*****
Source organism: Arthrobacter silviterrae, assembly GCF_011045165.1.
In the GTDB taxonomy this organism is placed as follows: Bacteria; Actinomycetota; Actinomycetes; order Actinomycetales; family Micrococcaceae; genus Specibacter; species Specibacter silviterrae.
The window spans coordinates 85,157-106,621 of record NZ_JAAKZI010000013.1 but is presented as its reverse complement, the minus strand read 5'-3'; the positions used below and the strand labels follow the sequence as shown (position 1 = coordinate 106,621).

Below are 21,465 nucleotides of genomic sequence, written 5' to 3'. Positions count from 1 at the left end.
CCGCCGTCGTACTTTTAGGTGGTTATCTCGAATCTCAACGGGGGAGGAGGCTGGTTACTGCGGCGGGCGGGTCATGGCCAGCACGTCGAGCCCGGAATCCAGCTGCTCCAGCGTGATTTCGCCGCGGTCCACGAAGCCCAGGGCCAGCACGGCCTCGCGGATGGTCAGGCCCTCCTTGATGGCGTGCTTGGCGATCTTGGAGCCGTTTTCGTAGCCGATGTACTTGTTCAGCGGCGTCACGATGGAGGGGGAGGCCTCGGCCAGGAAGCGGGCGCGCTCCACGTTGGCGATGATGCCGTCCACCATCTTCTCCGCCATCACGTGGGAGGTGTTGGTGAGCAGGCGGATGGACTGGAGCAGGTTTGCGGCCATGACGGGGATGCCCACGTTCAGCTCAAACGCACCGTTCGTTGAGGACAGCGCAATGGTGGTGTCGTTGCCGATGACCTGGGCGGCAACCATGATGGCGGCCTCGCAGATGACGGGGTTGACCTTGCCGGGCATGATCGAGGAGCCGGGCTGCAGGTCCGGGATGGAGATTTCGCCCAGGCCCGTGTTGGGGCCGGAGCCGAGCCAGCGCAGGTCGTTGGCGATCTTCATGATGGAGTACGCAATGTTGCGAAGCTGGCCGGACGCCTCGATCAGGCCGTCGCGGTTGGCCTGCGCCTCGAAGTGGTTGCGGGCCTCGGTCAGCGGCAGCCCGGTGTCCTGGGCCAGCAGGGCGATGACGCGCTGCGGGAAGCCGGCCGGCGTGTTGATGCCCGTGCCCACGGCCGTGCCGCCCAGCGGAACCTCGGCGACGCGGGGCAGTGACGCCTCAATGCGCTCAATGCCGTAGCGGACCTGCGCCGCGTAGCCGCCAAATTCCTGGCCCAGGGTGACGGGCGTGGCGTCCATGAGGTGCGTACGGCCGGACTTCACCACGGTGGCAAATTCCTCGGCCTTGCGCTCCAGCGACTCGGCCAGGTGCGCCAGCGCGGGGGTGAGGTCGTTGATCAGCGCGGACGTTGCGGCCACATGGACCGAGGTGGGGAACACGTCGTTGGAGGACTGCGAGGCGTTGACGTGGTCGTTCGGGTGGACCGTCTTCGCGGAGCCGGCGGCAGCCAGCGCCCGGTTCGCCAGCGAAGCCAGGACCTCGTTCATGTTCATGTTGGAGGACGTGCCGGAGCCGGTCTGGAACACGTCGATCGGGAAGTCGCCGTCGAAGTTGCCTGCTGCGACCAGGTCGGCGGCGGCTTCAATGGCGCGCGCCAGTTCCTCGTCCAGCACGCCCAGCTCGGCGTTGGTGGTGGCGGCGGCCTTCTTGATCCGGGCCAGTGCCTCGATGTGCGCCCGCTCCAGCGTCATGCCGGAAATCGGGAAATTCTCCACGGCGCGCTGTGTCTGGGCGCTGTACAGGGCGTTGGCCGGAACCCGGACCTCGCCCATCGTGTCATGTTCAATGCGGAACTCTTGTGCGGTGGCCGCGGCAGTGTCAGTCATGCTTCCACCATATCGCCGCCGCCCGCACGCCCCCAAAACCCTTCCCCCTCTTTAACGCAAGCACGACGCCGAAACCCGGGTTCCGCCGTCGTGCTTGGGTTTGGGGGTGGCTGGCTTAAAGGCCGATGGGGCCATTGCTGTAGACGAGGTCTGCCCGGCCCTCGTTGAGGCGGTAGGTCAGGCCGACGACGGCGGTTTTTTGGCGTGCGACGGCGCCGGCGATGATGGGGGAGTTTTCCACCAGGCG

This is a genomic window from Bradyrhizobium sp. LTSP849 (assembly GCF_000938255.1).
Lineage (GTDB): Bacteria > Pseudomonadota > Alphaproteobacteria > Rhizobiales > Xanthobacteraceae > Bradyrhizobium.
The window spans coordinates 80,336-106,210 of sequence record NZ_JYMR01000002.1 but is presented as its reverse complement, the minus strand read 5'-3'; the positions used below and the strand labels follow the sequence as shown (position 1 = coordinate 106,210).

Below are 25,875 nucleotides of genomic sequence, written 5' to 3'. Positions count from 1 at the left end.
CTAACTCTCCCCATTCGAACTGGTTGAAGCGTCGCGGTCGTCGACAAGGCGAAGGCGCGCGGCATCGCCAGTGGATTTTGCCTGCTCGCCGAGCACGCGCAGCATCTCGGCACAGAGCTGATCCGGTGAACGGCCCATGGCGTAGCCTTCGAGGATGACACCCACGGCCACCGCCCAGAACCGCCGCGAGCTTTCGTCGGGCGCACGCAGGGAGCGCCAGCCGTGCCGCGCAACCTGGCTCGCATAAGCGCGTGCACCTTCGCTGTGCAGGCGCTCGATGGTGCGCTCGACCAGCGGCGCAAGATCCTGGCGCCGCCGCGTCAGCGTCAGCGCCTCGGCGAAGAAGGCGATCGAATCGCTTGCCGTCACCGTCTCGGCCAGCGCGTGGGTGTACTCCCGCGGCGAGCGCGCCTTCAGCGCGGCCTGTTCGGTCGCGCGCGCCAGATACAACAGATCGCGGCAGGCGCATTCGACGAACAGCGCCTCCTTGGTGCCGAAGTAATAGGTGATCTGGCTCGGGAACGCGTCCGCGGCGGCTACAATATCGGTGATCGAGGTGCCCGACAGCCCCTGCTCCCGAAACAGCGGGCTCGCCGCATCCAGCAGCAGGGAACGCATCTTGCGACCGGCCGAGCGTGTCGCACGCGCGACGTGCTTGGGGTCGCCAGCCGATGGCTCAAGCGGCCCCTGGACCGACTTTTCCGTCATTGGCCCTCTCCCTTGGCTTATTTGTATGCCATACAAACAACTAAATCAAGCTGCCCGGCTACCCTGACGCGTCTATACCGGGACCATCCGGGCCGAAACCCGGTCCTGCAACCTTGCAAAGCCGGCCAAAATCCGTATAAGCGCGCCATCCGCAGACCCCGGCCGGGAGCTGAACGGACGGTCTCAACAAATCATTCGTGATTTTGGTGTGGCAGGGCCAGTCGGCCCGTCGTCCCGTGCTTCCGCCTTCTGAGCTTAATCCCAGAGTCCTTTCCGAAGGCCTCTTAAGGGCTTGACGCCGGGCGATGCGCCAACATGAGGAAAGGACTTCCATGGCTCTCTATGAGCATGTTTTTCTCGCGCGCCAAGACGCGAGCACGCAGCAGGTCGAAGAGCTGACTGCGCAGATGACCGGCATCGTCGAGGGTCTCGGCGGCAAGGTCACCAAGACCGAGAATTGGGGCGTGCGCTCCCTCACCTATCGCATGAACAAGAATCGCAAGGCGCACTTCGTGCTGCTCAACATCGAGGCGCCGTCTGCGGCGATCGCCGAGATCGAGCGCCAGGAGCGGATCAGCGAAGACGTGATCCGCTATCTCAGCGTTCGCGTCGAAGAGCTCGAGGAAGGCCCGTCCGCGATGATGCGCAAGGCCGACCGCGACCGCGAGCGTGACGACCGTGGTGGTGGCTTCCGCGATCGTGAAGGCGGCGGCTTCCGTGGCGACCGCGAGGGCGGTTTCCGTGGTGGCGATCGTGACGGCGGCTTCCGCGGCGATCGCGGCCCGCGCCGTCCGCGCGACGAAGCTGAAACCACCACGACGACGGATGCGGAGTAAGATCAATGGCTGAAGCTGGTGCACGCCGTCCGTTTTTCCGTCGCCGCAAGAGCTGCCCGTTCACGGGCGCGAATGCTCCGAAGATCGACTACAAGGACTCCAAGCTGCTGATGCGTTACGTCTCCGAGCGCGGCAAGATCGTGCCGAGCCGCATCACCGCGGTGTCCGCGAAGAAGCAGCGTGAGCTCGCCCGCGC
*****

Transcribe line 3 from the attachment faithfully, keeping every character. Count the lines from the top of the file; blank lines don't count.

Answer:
The window spans coordinates 85,157-106,621 of record NZ_JAAKZI010000013.1 but is presented as its reverse complement, the minus strand read 5'-3'; the positions used below and the strand labels follow the sequence as shown (position 1 = coordinate 106,621).